Miami 70.3

This past Sunday was my long anticipated debut at my first Professional race. It was not quite what I expected, but once again, I learned a lot. Some things went well while others went not so well. One thing is for sure, the level of competition at this race was intense and showed me what the best in the sport can really do!

Rebekah and I made the trip to Miami by car in two parts by driving to Statesboro, GA Thursday night to see her parents and then the remaining drive on that Friday. The rest of Friday and Saturday were relatively uneventful as we relaxed and spent time together during what was also our 1 year wedding anniversary weekend. I got to experience my first Pro athlete meeting on Saturday afternoon which was unexpectedly quite. Nobody seemed to want to talk or meet each other. I only knew a couple others there but introduced myself to one of the Female Pro athletes who had traveled down from Canada. I found out that that it was also her first race as a Pro as well though she was a bit older than me! It was nice to know I wasn’t the only newbie at this race.

Soon enough, it was race morning and setting everything up went smoothly and the Pro Men were slotted to go out first at 7:25am with the Pro Women following at 7:30am. The men were able to get in a short warmup before we lined up for our start. I lined up in the middle in hopes that I would have the opportunity to grab onto the draft of a pack on either side if one formed near me. The cannon went off and every man on that line shot off like a rocket. The first couple minutes of the swim were the most physical and competitive swimming I’ve ever done. I frequently had salt water from the bay in my mouth but focused on breathing without swallowing any of it. At times it felt like I was riding on a wave of other athletes while other times I was simply trying not to get shouldered and hit in the face. This was unsuccessful.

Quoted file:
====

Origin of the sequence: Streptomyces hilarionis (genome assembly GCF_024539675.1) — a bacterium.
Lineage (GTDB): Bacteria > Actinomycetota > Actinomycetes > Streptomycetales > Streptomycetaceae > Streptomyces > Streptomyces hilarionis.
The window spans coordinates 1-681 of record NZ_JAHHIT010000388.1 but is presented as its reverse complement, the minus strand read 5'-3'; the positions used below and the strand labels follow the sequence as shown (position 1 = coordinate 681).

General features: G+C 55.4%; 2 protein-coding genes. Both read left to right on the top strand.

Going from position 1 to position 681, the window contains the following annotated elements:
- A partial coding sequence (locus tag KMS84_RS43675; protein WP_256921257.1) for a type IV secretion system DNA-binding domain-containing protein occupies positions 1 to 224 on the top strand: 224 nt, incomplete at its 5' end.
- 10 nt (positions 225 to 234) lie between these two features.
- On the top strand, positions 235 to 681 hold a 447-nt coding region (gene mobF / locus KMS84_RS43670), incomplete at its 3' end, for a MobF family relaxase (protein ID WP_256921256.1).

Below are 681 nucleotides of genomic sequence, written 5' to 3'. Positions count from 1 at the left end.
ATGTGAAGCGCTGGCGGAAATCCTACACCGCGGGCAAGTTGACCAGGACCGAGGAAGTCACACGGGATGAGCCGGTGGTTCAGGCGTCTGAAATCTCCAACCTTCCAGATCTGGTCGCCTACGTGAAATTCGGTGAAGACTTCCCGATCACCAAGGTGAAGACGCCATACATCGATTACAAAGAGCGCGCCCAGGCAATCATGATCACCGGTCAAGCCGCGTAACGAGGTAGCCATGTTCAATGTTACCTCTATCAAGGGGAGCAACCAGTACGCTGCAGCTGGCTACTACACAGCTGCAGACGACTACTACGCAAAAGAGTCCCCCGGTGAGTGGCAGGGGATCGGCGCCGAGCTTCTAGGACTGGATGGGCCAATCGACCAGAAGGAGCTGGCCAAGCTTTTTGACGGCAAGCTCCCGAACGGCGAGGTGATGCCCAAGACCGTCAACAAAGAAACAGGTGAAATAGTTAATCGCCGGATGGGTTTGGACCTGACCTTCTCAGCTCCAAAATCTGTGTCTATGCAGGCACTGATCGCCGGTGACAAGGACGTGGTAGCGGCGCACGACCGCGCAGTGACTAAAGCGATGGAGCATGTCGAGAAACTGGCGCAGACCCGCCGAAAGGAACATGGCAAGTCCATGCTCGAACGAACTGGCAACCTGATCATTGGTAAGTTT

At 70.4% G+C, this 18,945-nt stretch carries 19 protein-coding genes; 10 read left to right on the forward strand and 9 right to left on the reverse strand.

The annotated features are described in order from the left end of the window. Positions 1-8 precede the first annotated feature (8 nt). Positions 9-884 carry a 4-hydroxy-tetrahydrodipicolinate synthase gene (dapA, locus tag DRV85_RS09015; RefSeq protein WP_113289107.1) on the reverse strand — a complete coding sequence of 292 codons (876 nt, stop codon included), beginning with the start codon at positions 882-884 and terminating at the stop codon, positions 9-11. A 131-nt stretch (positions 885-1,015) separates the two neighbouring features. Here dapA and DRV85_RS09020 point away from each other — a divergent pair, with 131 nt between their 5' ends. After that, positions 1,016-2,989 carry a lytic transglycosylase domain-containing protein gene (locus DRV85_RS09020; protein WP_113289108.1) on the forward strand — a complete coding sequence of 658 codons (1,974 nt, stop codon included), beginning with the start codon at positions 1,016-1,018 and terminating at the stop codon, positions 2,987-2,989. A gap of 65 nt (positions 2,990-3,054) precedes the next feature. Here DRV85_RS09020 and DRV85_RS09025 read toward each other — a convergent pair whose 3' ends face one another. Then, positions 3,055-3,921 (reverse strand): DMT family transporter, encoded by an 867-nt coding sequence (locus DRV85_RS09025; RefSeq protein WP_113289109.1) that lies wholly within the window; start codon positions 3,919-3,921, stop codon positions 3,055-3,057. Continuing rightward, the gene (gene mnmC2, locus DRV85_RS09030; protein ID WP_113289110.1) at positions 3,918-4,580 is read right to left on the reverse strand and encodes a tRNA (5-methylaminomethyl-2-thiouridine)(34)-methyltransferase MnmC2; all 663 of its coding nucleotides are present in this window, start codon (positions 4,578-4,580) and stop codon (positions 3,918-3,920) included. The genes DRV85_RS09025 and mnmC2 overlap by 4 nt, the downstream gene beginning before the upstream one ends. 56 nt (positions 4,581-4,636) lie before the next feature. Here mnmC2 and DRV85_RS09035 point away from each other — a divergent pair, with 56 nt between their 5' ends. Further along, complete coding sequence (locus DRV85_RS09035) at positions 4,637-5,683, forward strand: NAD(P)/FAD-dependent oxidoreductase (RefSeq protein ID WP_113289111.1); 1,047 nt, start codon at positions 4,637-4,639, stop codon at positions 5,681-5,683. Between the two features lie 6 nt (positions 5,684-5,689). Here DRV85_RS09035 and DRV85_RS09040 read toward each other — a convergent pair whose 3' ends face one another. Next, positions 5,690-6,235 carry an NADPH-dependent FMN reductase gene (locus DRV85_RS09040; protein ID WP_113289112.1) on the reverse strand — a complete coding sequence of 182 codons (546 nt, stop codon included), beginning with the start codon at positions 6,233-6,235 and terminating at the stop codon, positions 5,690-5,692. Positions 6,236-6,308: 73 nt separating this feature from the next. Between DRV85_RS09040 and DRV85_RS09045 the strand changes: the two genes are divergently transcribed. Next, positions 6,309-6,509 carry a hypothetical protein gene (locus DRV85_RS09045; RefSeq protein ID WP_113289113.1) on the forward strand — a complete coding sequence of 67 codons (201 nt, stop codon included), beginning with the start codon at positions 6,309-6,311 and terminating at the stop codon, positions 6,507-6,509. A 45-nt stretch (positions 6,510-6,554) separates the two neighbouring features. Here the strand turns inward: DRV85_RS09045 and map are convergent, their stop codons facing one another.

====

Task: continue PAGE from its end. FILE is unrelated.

After the first few hundred meters we rounded the first turn buoy and things soon changed from being in a pack to a couple athletes being more strung out. I was unfortunately unable to keep pace with the couple of athletes near me at that time and after another few hundred meters, I found myself alone without a pack. This was not ideal as I know that the swim is a weakness of mine at this point and that I would be bleeding time swimming on my own. Regardless, I made the best of what was happening and focused on sustaining a good effort throughout the rest of the swim. In the final stretch, a few of the lead women (including my Canadian friend) passed by me which I expected may happen if I was swimming on my own. I came out of the water not feeling too bad and ready to start making up lost time.